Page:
AUSSIES have been without a rear-drive V8 from General Motors for a year now since the cessation of local production of the Commodore.
Some V8-hungry buyers have been satiated by Ford’s sixth-generation Mustang that launched locally in 2016, and it has quickly become the country‘s most popular sportscar.
But what about the General Motors faithful, those who swear loyalty to the legendary LS V8?
Like before, it is Holden Special Vehicles (HSV) that is coming to the rescue and flying the flag for General Motors' performance hero in Australia.
Unlike before though, the new rear-drive, V8 kid on the block is a sleek two-door coupe. The iconic Camaro, imported from Chevrolet and converted to right-hand drive by HSV.
Is this still a winning formula in 2018 or has the world moved beyond the simple pleasures that HSV and the Chevrolet Camaro can offer?
Price and equipment
There is no escaping the fact that the Chevrolet Camaro's $86,990 before on-roads pricetag is high, but let’s try and give that some context.
Go back five or 10 years when there were no factory right-hook versions of America’s muscle cars available locally, some importers were charging upwards of $120,000 to import and convert the likes of the Chevrolet Camaro, Ford Mustang and Dodge Challenger.
So while the $86,990 Camaro may be $21,000 more expensive than its Ford Mustang GT Fastback rival – and about as much as premium offerings such as the $81,000 BMW 430i – it is more affordable than before.
And, unlike with the smaller outfits of the past, the HSV-converted Camaro also complies with Australian Design Rules (ADR) regulation for added peace of mind.
Also of note is that only 550 right-hand-drive (RHD) converted Camaros will be made available in Australia and New Zealand (at least for now), with about 70 per cent of stock already accounted for, making the Chevrolet muscle car a rare sight on local roads.
There is no denying that exclusivity and rarity are important in the sportscar space, and while Ford’s Mustang has proliferated across the country and can be found on nearly every street corner, there won’t be nearly as many Camaros around.
Standard equipment includes drive-mode selector, Brembo brakes, 20-inch wheels, HID headlights, LED daytime running lamps, bi-modal exhaust system, power-adjustable front sports seats, 7.0-inch MyLink infotainment touchscreen, nine-speaker Bose sound system, digital instrument cluster and head-up display.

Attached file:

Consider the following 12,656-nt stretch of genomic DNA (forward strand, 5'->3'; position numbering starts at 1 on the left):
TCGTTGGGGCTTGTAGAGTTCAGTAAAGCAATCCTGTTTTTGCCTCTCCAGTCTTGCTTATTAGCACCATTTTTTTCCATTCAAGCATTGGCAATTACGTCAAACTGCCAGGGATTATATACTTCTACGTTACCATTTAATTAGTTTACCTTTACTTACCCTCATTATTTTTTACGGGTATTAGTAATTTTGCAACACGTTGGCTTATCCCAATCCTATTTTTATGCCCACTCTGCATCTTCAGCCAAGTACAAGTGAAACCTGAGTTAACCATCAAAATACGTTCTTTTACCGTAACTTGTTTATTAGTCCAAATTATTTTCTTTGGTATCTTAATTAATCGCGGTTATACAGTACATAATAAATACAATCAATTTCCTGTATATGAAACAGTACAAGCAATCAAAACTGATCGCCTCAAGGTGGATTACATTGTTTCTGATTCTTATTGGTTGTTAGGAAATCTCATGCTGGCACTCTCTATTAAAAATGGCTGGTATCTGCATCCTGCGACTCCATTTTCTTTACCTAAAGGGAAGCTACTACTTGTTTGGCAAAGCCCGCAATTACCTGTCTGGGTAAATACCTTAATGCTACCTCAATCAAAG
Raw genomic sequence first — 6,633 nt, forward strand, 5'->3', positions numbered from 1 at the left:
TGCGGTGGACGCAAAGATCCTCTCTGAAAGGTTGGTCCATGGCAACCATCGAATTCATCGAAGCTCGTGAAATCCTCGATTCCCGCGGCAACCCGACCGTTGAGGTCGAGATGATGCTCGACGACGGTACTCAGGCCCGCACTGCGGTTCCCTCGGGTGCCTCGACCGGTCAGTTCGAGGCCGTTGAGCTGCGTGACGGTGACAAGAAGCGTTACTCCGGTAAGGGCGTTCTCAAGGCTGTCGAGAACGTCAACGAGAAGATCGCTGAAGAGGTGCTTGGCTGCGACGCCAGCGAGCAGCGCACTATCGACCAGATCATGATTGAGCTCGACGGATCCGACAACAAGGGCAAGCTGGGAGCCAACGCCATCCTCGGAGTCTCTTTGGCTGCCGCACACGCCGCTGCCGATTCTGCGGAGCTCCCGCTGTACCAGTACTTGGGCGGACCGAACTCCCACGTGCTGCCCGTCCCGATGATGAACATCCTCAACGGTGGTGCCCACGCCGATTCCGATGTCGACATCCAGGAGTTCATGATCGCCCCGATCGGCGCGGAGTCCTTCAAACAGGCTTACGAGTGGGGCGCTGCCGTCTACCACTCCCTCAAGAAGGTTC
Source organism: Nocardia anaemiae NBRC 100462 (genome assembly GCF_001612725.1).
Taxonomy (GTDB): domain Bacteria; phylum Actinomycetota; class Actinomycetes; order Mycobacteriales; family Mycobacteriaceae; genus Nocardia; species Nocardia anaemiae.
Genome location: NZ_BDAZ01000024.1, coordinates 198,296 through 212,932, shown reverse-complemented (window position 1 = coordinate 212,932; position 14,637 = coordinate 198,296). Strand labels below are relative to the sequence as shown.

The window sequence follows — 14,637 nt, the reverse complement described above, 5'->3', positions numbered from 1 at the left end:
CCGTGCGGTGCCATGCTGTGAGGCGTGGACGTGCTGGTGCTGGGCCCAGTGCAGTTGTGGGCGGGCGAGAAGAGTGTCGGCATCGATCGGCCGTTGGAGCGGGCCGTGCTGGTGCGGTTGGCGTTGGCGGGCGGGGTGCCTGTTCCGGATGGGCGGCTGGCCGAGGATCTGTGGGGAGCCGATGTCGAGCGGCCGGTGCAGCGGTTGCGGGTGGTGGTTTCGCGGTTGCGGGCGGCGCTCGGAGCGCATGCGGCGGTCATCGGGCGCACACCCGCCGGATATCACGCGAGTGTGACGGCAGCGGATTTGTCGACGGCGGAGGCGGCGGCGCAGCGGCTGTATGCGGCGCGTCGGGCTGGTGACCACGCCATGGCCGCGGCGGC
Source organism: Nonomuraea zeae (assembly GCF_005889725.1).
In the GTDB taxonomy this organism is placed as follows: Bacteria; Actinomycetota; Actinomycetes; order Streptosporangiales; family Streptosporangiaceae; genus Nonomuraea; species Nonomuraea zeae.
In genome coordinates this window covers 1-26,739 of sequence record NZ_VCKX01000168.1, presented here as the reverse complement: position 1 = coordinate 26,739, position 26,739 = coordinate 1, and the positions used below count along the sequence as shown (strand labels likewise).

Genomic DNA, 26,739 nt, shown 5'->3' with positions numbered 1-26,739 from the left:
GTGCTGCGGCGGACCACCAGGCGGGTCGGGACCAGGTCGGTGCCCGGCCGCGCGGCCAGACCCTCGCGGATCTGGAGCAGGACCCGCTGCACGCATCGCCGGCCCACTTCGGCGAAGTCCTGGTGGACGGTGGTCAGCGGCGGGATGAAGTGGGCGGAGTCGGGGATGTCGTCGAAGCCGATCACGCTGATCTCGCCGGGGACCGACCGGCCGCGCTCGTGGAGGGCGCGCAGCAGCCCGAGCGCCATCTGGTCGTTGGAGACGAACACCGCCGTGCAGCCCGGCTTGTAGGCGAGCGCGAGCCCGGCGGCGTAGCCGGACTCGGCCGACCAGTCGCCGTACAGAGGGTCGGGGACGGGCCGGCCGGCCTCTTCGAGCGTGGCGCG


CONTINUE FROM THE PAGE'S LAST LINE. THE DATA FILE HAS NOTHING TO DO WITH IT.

Other features such as dual-zone climate control, sunroof, wireless smartphone charging, keyless entry and start, lane departure warning, reversing camera, and blind-spot monitoring.
From the second you step into the Camaro, you can tell that HSV has done an outstanding job reworking the dashboard, electrical plumbing and steering wheel to suit the Australian market.
At first glance, it even looks like it comes straight out of the Chevrolet factory that way and, we’re sure that if you didn’t tell anyone that it had been converted from left- to right-hand drive, they would just assume the Camaro is a factory right hooker.
Scratch a bit deeper though, and the Camaro’s LHD origins become a little more evident and a little bit annoying.
For example, the centre console is still in LHD configuration, meaning the cupholder gets in the way of the shifter and the lid opens on the far side.
The sunroof button is also still situated to the left of the vehicle, obscuring the view of the switch and forcing the driver to reach over to operate.
Are we just nit-picking? Absolutely, but it would be remiss not to mention these small niggles.
Other conversion oddities to note are a few blanking plates where the seat-memory and boot-release buttons resided on the passenger door, but these parts have a great fit and finish that could almost be OEM.